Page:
Williams grower Lewis Johnstone met Mr Baston yesterday to present a local petition to the minister.

Mr Johnstone said the common misconception that the Williams shire had an anti-GM policy in place needed to be addressed, with many growers in the district actively supporting and growing GM crops.

"Our group, predominantly farmers, supportive of GMO technology, was formed in Williams in November 2014," Mr Johnstone said.

"The group originated as a result of concerns that our community was being misrepresented as being negative and against biotechnology.

"A group of more than 45 farmers gathered for our inaugural meeting on December 2 to view a presentation and begin networking together in support of biotechnology."

Mr Johnstone said his goal was to encourage Mr Baston to push through his plans to repeal the GM Crop Free Act before the next election and present supporting statements from his group.

He said it was also important for him to express concern regarding misrepresentation of the district through the media and the associated negative comments about GM crops, specifically canola.

"We are strongly in favour of the repeal of this act and are encouraged by reports that the WA Liberal Party shares this view," Mr Johnstone said.

"Our group is highly concerned that if this repeal doesn't take place as soon as possible it exposes us to the risk of losing one of our most important resources in the event of a change in government in WA."

Mr Johnstone said a cropping system which includes GM canola was the most profitable approach to farming for many in his area when otherwise faced with weed burdens on non-GM crops and a return to livestock.

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John Newton
13/08/2015 7:46:10 AM, on The Land

Meanwhile the world is moving away from GM.
Bob Phelps
13/08/2015 10:35:37 AM, on Farm Weekly

So what? The vast majority of WA's 4,400 grain growers are still GM-free. The bleating and machinations of pro-GM lobbyists, and the 300 signatures on their petty petition, have no credibility. Baston and Barnett should keep the GM Crops Free Areas Act 2003, to give all farmers and shoppers a say about whether WA's future should be GM or GM-free. Listen to the informed, clear voices of the majority, who want you to restore WA's clean, green, GM-free reputation. WA exports much of its GM-free canola to Europe, for years earning premiums of up to $56/tonne. Embrace the benefits of GM-free.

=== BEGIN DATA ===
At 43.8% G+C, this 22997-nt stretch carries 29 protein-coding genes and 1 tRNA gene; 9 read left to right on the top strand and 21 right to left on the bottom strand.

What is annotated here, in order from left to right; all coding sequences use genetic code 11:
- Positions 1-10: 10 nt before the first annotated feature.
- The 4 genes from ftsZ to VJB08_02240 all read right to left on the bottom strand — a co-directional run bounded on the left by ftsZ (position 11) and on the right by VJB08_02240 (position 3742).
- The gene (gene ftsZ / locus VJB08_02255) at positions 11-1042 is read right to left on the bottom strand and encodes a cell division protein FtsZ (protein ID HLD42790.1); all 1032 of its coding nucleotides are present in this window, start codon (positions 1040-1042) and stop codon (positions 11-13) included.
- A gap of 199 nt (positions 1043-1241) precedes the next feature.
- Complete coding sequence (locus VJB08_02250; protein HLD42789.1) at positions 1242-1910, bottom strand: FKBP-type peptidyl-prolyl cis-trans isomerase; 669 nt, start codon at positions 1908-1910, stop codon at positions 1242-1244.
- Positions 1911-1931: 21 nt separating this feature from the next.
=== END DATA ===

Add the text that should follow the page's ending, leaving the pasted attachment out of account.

13/08/2015 1:31:48 PM, on Farm Weekly

Wait until there is a drought or frost tolerant wheat and then see how many of them remain GM free. You blokes have no idea!
13/08/2015 5:08:06 PM, on Stock & Land

Dream on boris, as it is you who has absolutely no idea that you are being deceived big time. GMO's are dead and buried. It is only a few individuals and easily persuaded politicians who are being sucked into the lies and deceit peddled by GM proponents. Read "Altered Genes Twisted Truth by Steven M Druker. The most meticulous compilation of facts that are extremely damning of the whole GM deception.
14/08/2015 6:23:58 AM, on Stock Journal

This is not about protecting the farmer,it is about looking after big brother. In he meantime boris we wait------and wait for promises to be fulfilled
14/08/2015 7:35:20 AM, on Farm Weekly

Ah yes Boris, that ever tempting promise of a magic wheat to solve all problems...and cause who knows how many others? There are no markets for GM wheat because the world has woken up to the hoax. GM labelled food is unsellable, and people want their food to be honest more and more. I think it is probably you who has 'no idea'.
14/08/2015 8:45:19 AM, on Farm Weekly

Really John Newton? Which world is that you are referring to, can you provide some evidence to support your statement?
14/08/2015 3:47:48 PM, on Stock & Land

GM is actually old technology. Science has moved onto whole genomic selection, gene editing and synthetic bio-engineering. GM has proven to be successful, there is no debate. Some of the comments here are hysteria and ill-informed sort like the anti-VAX rubbish.
14/08/2015 7:28:56 PM, on Farm Weekly

My gm canola has performed brilliantly this year in tough conditions. I have a company trialing a non-gm variety in the next paddock that looks poor in comparison. Why would i go back to a system that produces weeds and less yield when I can have my cake and eat it too? And best of all i can sell it any-day of the week, in fact i sold 100 t today.
16/08/2015 6:45:48 PM, on The Land

Significant misinformation exists or is implied in comments here. e.g. 1) GM technology is on the way out ( Newton , ggwagga) 2) farmers are worse off using GM ( Mug, Phelps,Hebe ) ( 3) WA has a clean green reputation to lose (Phelps) . In the context of the above note 1) that c. 600 new GM plant types are released annually for field testing- technology hardly on the way out 2) farmers don't have to buy GM - that they do shows they've found this is best for them 3)WA doesn't have a green free reputation to lose - it uses as much chemicals (fertilizers, weedicides etc.etc. as others